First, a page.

The chocolate you use matters--each chocolate has a different fat/sugar ratio which affects the proportions of the other ingredients--so a Passionfruit ganache with Manjari and one with E. Guittard will (probably) need all different ratios of ingredients. Usually chocolatiers tailor their ganaches to specifc chocolates--they figure out just the right % of butter, invert sugar, etc. to the cocoa percentage of specific chocolates. That passionfruit ganache chefette gave you I believe was designed for a 45% milk chocolate from Cluizel and Ravifruit passionfruit puree.

Each one of the issues you raise indirectly cannot be answered quickly or definitively with a recipe or the right ingredient--each is an in-depth subject and could really be an individual thread--like making fruit ganaches, tempering techniques, dipping and molding, etc. Make the same recipe with Boiron passionfruit and it will come out differently than if you used Ravifruit or Perfectpuree or the Latin market concentrate. (I like the flash-frozen French ones best.) The key is knowing why they turn out differently and learning how to make adjustments. You have to do ALOT of this to learn. They all have different consistencies, sugar content and water content. Also realize a ganache--which necessarily has a high percentage of chocolate--will usually not have such an intense fruit flavor. It's still chocolate and something else. And chocolates made in the French style prize subtlety of flavor, not intensity. This is why chocolatiers spend their whole lives specializing in chocolateit is that vast, that specialized and yes, that difficult. You have to have the right personality for it.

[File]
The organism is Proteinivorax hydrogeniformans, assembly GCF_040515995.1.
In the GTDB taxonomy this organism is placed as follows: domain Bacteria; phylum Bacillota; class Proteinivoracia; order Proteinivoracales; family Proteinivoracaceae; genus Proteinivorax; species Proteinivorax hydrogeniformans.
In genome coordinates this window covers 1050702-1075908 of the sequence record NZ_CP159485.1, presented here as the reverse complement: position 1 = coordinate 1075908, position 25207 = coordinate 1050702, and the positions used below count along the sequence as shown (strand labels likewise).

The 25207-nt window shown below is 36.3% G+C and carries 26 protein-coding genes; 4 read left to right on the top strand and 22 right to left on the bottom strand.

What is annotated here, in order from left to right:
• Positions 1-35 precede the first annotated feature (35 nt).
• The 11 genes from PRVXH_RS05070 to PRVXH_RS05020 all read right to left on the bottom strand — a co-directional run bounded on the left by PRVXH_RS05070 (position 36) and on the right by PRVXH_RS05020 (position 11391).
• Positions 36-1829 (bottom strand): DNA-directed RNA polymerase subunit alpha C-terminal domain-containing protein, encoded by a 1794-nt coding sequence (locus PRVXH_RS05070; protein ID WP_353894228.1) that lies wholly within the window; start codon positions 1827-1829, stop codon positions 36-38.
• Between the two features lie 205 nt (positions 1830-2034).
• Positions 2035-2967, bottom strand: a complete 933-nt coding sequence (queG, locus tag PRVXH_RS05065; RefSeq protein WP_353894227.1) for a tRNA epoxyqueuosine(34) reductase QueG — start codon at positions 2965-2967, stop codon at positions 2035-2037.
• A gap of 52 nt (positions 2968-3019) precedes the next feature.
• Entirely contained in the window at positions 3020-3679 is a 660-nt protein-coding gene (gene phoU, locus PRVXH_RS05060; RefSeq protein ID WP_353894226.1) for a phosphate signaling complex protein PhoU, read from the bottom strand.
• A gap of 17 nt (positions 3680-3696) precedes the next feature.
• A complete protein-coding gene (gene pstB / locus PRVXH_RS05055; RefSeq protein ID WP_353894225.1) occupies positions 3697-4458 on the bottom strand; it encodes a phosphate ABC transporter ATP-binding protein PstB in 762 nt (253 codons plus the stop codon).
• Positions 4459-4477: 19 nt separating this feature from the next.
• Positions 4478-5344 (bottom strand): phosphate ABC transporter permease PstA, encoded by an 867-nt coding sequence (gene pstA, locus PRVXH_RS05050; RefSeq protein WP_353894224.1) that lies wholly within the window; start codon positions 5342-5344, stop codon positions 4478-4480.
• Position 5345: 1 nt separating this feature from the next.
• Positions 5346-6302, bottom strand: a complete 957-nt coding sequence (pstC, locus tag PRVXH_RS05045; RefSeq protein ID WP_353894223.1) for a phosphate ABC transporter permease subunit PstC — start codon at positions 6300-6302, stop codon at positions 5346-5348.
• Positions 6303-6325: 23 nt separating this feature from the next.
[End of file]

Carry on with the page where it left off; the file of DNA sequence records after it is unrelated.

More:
On cooking down fruit flavors, that (usually) destroys flavor and reduces the sparkle or brightness whereas reducing other things concentrates and improves flavor. You'll have to experiment to see which makes the most sense for what you're trying to do.

There are some very good "professional" chocolate filling recipes and an explanation of making ganaches and chocolate candies (which is only somewhat over-complicated) in the Frederic Bau book. If you're interested in pursuing this, that book would be a really good starting point.
Steve Klc

Pastry chef-Restaurant Consultant
Oyamel : Zaytinya : Cafe Atlantico : Jaleo

chef@pastryarts.com

#28 R Washburn

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Posted 21 February 2003 - 09:47 AM

here are some very good "professional" chocolate filling recipes and an explanation of making ganaches and chocolate candies (which is only somewhat over-complicated) in the Frederic Bau book. If you're interested in pursuing this, that book would be a really good starting point.